Brazil's political situation changed dramatically with the institution of secret voting. Many movements exist now across state barriers defending several different positions on how the New Republic should be, and some defend complete rebuilding from the ground up. The Republican and Liberal parties are the main political forces; the Republicans are often more in favour of autonomy in some areas and state oversight in the economy, a view not shared by liberals. The Democratic Left is an umbrella alliance, made up of many left-wing politicians who seek to improve the Republic and reform it rather than advocating revolution. Rallied around João Mangabeira, the DL is the only leftist movement with enough traction to be deemed as a significant contender in the upcoming 1936 elections, as the rift between Anarchists and Syndicalists grew larger after failed uprisings in 1925 and during the Civil War itself. The Integralist ideology is also very common in Brazil, and while not openly admitting it to avoid outlawing of the party, is evidently Monarchical and Antidemocratic. The Monarchy fell 40 years ago, but the wounds of that still linger in the memory of many Brazilians, and many more simply see the Republic as a failed experiment which resulted in famine and war. Integralist volunteers helped both feed the poor and to contain syndicalist revolts across the nation in the last decade, and are quite rapidly growing. They defend the re-establishment of the Monarchy, and increasing even further provincial and municipal autonomy, much like their Portuguese brethren. After the war, the claimant to the throne, Pedro Henrique de Bragança, was allowed to come back home to Brazil and is quite keen in cooperating with the Integralist movement. Syndicalism and Integralism also have deep penetration in the Military, as Tenentes and Civil War veterans all have something to say about the current political situation.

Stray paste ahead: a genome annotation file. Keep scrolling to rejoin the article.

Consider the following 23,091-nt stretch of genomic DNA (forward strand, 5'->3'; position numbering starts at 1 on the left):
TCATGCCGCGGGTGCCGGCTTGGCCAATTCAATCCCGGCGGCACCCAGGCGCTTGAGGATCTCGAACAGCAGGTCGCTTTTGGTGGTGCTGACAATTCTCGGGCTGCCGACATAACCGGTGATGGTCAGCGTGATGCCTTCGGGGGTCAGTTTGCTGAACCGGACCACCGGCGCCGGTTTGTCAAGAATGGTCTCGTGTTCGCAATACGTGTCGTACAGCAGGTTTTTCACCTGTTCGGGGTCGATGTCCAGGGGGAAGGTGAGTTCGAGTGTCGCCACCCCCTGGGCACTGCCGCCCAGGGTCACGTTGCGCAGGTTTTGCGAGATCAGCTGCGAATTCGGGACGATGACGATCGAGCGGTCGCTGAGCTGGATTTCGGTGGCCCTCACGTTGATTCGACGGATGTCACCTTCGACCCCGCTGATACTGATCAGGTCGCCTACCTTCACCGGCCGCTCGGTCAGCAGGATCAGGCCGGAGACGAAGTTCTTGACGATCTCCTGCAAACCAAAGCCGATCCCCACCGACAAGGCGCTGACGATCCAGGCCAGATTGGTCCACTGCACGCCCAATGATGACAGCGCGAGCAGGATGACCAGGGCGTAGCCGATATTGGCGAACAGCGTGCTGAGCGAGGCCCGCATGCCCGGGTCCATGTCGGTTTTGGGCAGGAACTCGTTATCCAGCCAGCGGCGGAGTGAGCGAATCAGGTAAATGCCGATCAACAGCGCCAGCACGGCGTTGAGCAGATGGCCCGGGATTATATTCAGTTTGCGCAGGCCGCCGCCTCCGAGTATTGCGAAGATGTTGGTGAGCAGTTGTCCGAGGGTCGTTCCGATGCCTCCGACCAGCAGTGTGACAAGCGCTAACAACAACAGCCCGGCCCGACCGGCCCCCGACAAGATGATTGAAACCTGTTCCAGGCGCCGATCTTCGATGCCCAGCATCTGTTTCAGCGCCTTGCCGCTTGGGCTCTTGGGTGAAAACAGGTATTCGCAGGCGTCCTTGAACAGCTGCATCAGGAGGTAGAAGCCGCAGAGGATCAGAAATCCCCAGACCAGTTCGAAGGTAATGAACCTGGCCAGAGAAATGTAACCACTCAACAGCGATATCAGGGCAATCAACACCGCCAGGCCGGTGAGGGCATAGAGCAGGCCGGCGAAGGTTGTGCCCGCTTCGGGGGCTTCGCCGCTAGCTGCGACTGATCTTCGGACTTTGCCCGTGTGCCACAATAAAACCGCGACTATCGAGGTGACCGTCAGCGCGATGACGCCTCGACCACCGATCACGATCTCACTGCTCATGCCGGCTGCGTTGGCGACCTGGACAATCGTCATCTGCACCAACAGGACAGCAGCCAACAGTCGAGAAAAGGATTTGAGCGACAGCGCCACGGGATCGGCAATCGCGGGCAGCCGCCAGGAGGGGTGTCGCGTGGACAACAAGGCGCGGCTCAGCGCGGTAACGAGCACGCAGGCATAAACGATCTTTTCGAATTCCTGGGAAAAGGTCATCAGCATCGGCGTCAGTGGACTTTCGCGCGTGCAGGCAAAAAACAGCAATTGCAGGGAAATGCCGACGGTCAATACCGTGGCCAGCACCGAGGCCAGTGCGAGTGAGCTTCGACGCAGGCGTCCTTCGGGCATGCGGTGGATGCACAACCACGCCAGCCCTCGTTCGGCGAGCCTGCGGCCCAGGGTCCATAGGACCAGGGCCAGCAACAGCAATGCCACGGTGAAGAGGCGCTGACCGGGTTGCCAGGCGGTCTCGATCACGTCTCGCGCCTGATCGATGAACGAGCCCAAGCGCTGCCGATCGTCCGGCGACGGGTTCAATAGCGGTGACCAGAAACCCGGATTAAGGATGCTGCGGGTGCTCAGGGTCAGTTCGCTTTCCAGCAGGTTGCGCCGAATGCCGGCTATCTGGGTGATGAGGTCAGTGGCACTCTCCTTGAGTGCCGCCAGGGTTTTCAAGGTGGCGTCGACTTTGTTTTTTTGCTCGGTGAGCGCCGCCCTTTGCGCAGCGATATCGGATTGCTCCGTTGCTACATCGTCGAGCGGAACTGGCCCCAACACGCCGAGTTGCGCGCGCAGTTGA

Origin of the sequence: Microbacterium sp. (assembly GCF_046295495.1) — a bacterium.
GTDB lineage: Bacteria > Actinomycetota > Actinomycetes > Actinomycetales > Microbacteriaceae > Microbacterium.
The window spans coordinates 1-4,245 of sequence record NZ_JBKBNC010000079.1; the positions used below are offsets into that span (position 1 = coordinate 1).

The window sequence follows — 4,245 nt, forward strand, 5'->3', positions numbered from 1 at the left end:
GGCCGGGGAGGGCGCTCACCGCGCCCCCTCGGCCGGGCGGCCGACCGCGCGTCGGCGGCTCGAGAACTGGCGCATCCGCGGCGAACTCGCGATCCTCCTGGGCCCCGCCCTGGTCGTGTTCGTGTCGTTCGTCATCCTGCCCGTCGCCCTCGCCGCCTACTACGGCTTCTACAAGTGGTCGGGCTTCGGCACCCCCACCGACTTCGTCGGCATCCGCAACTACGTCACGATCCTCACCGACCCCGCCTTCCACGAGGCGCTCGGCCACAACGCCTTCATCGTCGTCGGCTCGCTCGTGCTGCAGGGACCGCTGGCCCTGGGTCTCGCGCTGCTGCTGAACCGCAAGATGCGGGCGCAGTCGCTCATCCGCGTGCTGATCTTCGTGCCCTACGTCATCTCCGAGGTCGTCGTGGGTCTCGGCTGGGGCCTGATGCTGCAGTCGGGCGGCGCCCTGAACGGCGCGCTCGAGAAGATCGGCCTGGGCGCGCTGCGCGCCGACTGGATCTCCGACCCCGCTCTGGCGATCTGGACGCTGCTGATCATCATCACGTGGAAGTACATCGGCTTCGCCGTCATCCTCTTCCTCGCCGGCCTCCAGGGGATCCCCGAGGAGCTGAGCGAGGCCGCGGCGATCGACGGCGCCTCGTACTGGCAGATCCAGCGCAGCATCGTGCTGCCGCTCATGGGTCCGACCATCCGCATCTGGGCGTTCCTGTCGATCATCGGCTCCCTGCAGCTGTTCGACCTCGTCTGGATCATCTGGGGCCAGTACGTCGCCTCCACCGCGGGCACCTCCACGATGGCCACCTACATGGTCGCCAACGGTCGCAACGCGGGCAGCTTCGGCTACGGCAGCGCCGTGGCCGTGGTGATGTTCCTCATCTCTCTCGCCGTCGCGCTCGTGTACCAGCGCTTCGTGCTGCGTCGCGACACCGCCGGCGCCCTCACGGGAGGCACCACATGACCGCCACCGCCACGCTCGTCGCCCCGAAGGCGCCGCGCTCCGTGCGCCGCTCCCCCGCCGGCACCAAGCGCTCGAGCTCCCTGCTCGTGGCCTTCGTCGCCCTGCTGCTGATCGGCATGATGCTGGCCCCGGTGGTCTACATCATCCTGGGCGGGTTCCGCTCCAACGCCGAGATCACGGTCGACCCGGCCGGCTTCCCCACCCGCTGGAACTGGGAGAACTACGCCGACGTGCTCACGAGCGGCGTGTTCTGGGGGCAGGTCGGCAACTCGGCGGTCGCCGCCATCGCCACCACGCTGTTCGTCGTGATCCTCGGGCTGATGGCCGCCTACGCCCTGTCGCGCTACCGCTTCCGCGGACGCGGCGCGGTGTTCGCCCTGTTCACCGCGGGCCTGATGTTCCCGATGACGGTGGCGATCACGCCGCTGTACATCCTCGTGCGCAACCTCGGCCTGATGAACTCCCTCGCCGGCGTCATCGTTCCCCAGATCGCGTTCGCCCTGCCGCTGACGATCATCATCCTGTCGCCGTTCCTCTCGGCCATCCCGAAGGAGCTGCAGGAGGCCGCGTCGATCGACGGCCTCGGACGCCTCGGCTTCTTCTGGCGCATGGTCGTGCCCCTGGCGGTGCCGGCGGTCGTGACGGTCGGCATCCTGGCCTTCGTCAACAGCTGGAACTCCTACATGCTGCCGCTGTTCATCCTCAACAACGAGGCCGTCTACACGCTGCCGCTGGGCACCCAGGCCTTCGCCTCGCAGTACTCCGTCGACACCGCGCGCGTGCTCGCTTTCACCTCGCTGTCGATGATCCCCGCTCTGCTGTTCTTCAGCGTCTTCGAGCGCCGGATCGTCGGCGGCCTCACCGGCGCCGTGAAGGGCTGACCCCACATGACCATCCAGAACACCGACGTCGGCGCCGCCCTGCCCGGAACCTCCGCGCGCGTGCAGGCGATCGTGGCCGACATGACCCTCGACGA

President: Otávio Mangabeira